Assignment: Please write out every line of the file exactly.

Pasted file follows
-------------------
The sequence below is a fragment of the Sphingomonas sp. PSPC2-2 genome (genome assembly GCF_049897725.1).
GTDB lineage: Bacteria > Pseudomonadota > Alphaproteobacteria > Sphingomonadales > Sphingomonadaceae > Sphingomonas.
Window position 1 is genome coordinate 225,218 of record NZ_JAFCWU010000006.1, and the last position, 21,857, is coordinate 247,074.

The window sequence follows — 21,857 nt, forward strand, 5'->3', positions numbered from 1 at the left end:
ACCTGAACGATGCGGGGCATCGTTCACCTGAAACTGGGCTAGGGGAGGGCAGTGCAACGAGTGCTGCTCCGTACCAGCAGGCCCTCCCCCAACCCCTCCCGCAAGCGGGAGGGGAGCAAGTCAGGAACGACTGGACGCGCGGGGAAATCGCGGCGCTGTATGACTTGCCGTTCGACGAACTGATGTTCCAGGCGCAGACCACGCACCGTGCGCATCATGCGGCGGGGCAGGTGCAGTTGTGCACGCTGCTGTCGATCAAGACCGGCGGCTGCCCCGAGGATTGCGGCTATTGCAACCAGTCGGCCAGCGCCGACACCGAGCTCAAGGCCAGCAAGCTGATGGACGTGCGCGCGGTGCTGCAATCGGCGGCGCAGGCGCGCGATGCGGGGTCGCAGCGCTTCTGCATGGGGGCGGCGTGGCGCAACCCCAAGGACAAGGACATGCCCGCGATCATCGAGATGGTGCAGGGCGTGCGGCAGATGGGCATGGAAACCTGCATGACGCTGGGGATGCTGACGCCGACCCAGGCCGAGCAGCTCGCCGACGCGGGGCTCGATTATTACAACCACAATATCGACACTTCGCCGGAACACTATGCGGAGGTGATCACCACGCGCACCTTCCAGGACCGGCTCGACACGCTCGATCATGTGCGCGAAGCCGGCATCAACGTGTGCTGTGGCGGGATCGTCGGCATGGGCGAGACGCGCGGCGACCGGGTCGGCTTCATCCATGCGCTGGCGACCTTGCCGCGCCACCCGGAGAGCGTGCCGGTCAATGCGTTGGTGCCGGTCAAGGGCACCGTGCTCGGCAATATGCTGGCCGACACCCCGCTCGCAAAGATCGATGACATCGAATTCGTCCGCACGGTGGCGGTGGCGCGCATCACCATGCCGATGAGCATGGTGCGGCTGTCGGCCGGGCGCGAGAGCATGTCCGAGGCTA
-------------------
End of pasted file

The sequence below is a fragment of the Sphingomonas sp. PSPC2-2 genome (genome assembly GCF_049897725.1).
GTDB lineage: Bacteria > Pseudomonadota > Alphaproteobacteria > Sphingomonadales > Sphingomonadaceae > Sphingomonas.
Window position 1 is genome coordinate 225,218 of record NZ_JAFCWU010000006.1, and the last position, 21,857, is coordinate 247,074.

The window sequence follows — 21,857 nt, forward strand, 5'->3', positions numbered from 1 at the left end:
ACCTGAACGATGCGGGGCATCGTTCACCTGAAACTGGGCTAGGGGAGGGCAGTGCAACGAGTGCTGCTCCGTACCAGCAGGCCCTCCCCCAACCCCTCCCGCAAGCGGGAGGGGAGCAAGTCAGGAACGACTGGACGCGCGGGGAAATCGCGGCGCTGTATGACTTGCCGTTCGACGAACTGATGTTCCAGGCGCAGACCACGCACCGTGCGCATCATGCGGCGGGGCAGGTGCAGTTGTGCACGCTGCTGTCGATCAAGACCGGCGGCTGCCCCGAGGATTGCGGCTATTGCAACCAGTCGGCCAGCGCCGACACCGAGCTCAAGGCCAGCAAGCTGATGGACGTGCGCGCGGTGCTGCAATCGGCGGCGCAGGCGCGCGATGCGGGGTCGCAGCGCTTCTGCATGGGGGCGGCGTGGCGCAACCCCAAGGACAAGGACATGCCCGCGATCATCGAGATGGTGCAGGGCGTGCGGCAGATGGGCATGGAAACCTGCATGACGCTGGGGATGCTGACGCCGACCCAGGCCGAGCAGCTCGCCGACGCGGGGCTCGATTATTACAACCACAATATCGACACTTCGCCGGAACACTATGCGGAGGTGATCACCACGCGCACCTTCCAGGACCGGCTCGACACGCTCGATCATGTGCGCGAAGCCGGCATCAACGTGTGCTGTGGCGGGATCGTCGGCATGGGCGAGACGCGCGGCGACCGGGTCGGCTTCATCCATGCGCTGGCGACCTTGCCGCGCCACCCGGAGAGCGTGCCGGTCAATGCGTTGGTGCCGGTCAAGGGCACCGTGCTCGGCAATATGCTGGCCGACACCCCGCTCGCAAAGATCGATGACATCGAATTCGTCCGCACGGTGGCGGTGGCGCGCATCACCATGCCGATGAGCATGGTGCGGCTGTCGGCCGGGCGCGAGAGCATGTCCGAGGCTA